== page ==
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|Title:||Model studies of outfall systems for desalination plants. part 1, Flume study of the mixing characteristics of dense jets discharged into a flowing fluid. volume 1, Main text. appendix A, Notation. appendix B, Conductivity probe calibration and data reduction|
|Authors:||United States. Office of Saline Water.|
U.S. Army Engineer Waterways Experiment Station.
Saline water conversion plants
|Publisher:||Hydraulics Laboratory (U.S.)|
Engineer Research and Development Center (U.S.)
|Series/Report no.:||Research report (U.S. Army Engineer Waterways Experiment Station) ; H-71-2 pt.1 v.1.|
From the Introduction: In the planning and design of plants for desalination of salt water, a major consideration is the environmentally acceptable disposal of the waste brine--a warm, dense, highly salt-laden effluent whose concentrations of copper and other metallic ions are considered to be a threat to the marine ecology. Among the several alternatives for disposal of this brine is the economically attractive one of discharging the effluent back into the ocean or estuary from which it was withdrawn. However, a means of mixing the dense liquid with the ambient fluid sufficiently to dilute the concentration of various salts to safe levels is required. The Office of Saline Water has been funding an ongoing research program through the Dow Chemical Company, in which Dr. M.A. Zeitoun of Dow Chemical Company and Professor R.O. Reid of Texas A&M University have been developing conceptual designs of desalination plant outfall systems and numerical models for prediction of their performance. The purpose of the present study was to utilize a physical model to evaluate the degree of mixing attainable through use of a diffuser located on the estuary floor or the ocean floor beyond the surf zone, from which the dense brine is discharged vertically through circular ports into a uniform and steady crosscurrent.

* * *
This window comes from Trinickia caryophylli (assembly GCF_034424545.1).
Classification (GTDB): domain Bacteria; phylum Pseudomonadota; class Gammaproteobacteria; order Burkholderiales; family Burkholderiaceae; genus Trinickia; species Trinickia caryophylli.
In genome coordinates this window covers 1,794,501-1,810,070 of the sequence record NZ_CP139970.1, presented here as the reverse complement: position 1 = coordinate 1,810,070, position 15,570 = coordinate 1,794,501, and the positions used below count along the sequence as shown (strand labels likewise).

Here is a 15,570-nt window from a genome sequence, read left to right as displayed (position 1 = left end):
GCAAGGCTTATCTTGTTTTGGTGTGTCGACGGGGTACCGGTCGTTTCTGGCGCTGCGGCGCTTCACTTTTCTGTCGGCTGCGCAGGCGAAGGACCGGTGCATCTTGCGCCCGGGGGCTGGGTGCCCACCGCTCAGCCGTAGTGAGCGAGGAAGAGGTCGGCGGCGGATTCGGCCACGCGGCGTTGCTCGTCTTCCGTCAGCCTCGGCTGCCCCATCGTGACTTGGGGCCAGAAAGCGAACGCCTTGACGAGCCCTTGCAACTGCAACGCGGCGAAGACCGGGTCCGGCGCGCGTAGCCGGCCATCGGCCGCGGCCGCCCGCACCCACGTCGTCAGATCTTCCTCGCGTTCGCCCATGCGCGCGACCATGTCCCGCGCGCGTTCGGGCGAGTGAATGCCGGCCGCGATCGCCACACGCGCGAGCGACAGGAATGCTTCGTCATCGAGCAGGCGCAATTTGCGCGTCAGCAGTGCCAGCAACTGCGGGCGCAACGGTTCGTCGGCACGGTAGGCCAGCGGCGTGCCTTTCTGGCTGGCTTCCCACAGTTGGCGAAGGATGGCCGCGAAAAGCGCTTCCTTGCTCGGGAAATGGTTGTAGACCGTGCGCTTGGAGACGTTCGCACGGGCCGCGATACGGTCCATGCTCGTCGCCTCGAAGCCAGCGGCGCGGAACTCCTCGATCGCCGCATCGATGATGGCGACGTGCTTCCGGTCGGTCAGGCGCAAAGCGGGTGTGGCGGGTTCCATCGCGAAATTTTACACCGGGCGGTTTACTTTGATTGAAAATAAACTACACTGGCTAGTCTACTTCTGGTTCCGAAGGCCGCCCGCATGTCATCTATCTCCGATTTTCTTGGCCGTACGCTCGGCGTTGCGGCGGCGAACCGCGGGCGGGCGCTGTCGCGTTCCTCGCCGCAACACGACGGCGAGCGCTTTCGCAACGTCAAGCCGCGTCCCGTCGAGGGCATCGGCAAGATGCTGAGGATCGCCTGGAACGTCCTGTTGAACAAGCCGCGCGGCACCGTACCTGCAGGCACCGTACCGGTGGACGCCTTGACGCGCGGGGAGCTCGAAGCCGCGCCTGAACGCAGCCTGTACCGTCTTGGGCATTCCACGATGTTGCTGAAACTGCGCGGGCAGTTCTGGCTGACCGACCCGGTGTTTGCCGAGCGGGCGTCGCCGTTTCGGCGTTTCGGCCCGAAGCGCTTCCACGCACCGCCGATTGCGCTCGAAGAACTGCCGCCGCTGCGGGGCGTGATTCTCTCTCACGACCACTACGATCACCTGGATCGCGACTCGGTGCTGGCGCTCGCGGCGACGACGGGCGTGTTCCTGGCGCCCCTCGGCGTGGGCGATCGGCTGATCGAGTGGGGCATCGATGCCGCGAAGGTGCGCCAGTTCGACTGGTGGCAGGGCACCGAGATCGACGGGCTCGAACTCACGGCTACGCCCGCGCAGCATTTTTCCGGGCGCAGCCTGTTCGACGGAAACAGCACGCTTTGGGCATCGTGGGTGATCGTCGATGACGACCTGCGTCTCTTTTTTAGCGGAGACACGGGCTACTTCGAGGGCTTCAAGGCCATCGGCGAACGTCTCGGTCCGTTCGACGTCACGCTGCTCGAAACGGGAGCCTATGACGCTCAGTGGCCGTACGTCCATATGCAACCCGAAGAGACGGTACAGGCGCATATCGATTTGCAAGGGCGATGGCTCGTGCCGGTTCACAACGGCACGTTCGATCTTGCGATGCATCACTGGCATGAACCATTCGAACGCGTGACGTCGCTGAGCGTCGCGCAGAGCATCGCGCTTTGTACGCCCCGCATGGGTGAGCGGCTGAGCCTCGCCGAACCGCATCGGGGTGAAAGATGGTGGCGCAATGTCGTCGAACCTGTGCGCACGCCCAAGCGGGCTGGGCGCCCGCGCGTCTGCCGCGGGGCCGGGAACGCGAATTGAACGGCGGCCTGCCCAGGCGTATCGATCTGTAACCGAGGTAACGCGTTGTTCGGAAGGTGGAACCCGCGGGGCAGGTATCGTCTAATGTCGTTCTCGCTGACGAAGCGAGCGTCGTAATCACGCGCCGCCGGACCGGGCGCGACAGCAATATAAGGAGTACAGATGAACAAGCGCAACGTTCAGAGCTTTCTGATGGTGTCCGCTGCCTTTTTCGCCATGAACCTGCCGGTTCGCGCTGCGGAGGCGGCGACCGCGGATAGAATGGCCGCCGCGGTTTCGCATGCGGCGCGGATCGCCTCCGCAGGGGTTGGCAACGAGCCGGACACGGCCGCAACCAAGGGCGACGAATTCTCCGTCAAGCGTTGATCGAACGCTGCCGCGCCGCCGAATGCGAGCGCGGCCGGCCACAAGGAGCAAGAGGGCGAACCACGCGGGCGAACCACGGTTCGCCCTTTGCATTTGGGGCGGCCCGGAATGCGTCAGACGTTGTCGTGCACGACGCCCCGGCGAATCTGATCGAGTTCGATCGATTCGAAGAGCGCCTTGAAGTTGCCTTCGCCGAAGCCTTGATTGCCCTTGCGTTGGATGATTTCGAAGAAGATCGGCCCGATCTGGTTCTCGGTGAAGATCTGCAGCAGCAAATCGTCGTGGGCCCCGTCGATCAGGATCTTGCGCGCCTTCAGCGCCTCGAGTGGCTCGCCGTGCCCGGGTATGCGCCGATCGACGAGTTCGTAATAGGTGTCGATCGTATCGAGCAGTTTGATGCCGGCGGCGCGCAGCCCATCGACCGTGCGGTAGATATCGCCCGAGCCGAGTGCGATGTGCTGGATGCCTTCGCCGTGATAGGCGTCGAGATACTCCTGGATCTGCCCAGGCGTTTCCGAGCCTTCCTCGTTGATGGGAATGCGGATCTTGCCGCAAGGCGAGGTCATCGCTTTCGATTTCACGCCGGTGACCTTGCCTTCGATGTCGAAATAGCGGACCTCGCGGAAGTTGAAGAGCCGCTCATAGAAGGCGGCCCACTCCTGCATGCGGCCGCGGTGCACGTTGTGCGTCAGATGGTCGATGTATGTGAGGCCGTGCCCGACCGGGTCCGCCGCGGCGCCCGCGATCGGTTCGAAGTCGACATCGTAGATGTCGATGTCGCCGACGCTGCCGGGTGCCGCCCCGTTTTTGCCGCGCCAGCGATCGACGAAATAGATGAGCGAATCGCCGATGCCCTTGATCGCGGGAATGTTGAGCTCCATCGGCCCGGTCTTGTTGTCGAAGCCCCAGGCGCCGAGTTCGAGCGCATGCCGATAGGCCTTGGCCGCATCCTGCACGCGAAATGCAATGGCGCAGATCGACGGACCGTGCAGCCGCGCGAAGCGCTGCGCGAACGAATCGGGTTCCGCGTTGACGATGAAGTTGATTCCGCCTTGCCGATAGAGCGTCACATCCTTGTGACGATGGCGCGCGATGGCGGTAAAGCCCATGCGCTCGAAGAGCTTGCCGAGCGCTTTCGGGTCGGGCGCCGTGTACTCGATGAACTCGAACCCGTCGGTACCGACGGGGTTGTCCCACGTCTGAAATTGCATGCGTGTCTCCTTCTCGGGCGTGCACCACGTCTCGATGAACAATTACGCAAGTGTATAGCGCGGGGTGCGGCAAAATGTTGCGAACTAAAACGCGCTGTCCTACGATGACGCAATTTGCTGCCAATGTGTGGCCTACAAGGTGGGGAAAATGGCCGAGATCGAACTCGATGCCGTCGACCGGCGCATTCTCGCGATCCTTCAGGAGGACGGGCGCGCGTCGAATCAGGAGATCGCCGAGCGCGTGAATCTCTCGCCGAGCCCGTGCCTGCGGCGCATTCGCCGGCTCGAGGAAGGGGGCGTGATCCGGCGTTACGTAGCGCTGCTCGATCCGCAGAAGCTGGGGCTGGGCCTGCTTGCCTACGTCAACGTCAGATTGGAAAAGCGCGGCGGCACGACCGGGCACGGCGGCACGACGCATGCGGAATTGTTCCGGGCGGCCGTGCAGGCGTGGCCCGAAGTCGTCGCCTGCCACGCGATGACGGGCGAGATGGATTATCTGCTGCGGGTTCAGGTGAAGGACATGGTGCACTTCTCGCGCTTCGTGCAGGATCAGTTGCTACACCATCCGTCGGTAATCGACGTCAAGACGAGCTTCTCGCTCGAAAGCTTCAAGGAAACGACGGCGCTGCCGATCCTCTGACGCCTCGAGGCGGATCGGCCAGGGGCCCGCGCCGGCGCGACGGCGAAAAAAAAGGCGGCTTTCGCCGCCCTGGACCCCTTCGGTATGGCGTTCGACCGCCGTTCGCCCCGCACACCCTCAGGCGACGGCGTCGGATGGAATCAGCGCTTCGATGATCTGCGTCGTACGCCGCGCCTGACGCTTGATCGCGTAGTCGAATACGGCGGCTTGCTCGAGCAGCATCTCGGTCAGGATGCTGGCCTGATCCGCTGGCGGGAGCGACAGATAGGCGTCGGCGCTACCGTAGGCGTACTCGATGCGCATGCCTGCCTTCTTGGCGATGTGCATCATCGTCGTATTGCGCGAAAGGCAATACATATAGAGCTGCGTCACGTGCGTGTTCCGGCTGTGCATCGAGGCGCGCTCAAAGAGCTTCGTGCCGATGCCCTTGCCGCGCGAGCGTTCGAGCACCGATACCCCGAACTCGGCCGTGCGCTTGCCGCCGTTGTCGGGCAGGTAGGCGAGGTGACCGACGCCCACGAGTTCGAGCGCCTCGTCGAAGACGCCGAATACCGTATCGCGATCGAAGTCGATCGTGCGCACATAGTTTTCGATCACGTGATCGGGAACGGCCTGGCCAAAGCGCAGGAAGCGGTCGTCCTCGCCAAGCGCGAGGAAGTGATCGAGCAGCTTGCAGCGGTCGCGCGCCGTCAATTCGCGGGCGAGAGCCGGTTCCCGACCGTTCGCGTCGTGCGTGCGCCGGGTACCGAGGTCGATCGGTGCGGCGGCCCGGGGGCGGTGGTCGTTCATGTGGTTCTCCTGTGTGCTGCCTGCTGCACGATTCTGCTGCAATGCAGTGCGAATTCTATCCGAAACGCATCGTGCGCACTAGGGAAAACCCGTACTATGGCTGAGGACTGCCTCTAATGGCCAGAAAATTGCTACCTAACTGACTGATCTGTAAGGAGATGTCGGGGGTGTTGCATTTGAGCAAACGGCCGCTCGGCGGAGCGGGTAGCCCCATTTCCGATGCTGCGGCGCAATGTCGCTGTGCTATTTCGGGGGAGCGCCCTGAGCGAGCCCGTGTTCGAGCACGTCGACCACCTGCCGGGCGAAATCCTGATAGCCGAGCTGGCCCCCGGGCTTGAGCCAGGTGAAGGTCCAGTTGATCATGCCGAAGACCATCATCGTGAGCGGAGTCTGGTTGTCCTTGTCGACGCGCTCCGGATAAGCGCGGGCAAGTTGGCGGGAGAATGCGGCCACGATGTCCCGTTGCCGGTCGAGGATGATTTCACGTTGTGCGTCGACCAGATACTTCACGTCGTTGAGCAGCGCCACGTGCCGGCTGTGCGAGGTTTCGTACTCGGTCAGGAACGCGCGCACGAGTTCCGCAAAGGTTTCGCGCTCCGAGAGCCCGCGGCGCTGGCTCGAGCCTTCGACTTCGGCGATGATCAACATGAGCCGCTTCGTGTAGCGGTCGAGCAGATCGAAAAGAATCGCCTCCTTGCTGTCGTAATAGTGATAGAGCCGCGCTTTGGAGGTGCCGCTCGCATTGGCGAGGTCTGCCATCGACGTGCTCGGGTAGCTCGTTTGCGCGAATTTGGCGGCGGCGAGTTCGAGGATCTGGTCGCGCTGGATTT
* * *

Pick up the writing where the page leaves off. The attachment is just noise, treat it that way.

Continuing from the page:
|Rights:||Approved for public release; distribution is unlimited.|
|Appears in Collections:||Research Report|
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|RR-H-71-2-Part-1-Volume-1.pdf||11.28 MB||Adobe PDF|